Idaho is really not anti-wolf. We liked our Idaho Timberwolves. At the time of the federal wolf introduction, Idaho had about 80 Timberwolves, and they were increasing in number. The Idaho Timberwolf weighed about 85 pounds at maturity. It ran in packs of two. It survived off of small game. And they were very skittish around humans. At least two members of our House of Representatives saw these Timberwolves prior to the introduction of the Canadian Gray Wolf by the federal government. We could have managed the Idaho Timberwolf back to so-called recovery levels
The Canadian Gray Wolf was introduced as a â€œnonessential experimentalâ€ species as defined by the Endangered Species Act. The ESA only allows the introduction of an â€œexperimental speciesâ€ when the original native species is extinct. But the Idaho Timberwolf was not extinct; we had about 80 of them. These Timberwolves were documented by recognized experts. No problem for the federal government, they just solved that dilemma by lying. Consequently, the introduction of the Canadian Gray Wolf into Idaho was based on fraud.
It gets worse. Under the original agreement Idaho was to have 100 wolves with 10 breeding pairs (our share of the three state total of 300 wolves with 30 breeding pairs). That goal was achieved in about 2002. Today, nine years later the Canadian Gray Wolf is still listed as â€œendangeredâ€. The wolf issue has been tied up in endless lawsuits promoted by the environmentalists. Demonizing the wolf opposition and litigating on the issue has proved to be a money making machine for these left of center folks. Each time the environmental advocacy groups file a pro-wolf lawsuit, they rake in the bucks and contribute to the mismanagement of the wolf introduction process.
Unlike the Idaho Timberwolf (which is now probably extinct having been either wiped out by or assimilated into the Canadian Gray Wolf population) the Canadian Gray Wolf weighs about 140 pounds at maturity. We have some close to 180 pounds running around the state at the moment. The Canadian Gray Wolf runs in packs of up to twenty wolves. For every one animal they kill to eat, these Canadian wolves kill about three more just for the fun of it. The biologists call it â€œsport-reflex killingâ€ or â€œlustful killingâ€. The Canadian Gray Wolf is a killing machine.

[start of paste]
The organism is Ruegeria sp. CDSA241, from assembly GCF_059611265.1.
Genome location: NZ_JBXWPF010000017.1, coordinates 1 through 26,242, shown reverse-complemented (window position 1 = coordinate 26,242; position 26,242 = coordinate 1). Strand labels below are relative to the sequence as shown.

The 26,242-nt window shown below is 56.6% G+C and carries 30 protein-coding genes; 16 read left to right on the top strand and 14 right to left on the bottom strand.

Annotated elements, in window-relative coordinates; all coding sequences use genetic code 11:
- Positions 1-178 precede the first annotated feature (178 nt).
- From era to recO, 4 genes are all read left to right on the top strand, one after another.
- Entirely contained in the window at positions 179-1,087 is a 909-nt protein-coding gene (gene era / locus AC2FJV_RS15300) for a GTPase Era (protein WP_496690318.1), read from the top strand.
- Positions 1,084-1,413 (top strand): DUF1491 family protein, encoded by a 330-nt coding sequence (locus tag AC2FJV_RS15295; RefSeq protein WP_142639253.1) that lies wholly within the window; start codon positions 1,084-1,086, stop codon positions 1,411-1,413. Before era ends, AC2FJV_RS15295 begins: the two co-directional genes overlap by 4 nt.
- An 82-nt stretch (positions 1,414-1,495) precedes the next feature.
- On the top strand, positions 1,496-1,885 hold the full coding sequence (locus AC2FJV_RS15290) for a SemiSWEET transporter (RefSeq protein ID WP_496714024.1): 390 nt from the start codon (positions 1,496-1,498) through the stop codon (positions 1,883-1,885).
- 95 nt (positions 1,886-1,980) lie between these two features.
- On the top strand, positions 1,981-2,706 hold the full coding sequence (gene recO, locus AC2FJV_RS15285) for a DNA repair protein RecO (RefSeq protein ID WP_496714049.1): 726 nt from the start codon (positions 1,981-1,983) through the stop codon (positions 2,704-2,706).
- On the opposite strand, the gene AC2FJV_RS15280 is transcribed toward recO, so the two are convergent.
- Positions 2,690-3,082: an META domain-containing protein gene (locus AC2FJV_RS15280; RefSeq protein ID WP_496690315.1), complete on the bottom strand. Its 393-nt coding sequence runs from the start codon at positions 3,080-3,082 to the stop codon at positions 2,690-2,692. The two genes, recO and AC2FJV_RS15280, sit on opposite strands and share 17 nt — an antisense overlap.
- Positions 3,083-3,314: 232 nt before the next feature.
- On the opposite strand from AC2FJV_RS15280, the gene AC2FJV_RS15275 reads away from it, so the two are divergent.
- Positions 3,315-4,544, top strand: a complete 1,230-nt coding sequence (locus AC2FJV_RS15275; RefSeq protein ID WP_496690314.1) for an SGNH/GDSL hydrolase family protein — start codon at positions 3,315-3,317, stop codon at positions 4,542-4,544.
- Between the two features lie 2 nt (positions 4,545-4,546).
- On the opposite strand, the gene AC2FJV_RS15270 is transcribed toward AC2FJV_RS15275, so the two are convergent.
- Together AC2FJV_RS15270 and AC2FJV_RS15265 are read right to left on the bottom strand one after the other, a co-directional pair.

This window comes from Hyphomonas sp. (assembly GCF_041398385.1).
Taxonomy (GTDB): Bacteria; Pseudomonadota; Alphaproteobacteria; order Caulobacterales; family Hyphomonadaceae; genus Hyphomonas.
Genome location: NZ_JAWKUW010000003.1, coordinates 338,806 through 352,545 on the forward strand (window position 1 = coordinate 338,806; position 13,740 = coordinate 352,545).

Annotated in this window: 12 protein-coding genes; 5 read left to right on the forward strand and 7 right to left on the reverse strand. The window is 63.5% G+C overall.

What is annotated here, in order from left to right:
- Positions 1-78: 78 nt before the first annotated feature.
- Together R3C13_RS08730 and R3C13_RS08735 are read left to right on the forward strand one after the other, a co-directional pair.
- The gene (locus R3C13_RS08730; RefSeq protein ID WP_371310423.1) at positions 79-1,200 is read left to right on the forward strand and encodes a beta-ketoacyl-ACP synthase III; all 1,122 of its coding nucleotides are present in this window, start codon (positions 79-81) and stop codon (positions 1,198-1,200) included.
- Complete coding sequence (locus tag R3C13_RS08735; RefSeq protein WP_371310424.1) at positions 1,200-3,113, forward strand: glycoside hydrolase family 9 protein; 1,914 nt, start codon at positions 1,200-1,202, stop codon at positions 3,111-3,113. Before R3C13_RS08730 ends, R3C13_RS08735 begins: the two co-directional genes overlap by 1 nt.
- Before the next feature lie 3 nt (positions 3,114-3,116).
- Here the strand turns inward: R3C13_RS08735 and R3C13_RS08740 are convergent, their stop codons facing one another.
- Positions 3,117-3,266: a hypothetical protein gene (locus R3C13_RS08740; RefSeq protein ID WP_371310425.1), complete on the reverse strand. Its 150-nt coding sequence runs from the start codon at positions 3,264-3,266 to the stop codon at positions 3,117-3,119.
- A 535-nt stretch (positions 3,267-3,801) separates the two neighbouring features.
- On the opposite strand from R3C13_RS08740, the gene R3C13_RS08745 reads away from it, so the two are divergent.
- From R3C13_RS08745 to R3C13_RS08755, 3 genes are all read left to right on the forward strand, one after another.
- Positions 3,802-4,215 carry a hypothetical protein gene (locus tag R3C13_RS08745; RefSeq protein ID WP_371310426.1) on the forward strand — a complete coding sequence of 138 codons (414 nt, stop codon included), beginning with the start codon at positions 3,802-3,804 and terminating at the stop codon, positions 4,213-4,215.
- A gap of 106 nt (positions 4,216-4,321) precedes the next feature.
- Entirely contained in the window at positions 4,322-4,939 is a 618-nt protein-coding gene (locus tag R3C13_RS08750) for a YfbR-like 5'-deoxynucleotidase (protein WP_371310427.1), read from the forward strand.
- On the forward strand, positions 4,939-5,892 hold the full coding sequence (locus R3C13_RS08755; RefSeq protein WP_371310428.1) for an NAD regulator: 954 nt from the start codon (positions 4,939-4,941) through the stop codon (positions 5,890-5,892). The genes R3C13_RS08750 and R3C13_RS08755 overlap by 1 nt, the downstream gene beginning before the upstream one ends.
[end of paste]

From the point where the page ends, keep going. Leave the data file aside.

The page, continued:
For those who are willing to take an honest look at the wolf issue, the fact that wolves are a menace and are also dangerous to humans is undebatable. There is over five hundred years of recorded history of wolf â€“ human conflicts in Europe and Asia. Worldwide, wolf attacks continue today and occasionally humans are killed. These facts are denied by the environmentalists.
But potential attacks by wolves on humans and their destruction of property in the form of livestock depredations, which harms the ranching and farming communities, is only a secondary problem. The most significant problem is a more latent one, yet more dangerous. It is that of communicable diseases carried by the wolves. Given what wolves do for a living, it is easy to understand that they could be carriers of disease. And these diseases can be contracted by humans, pets, livestock and other big game animals.
Read it all at hart4legislature.com
This is a great read, and a good example of how DC can really screw something up that was never broke to begin with.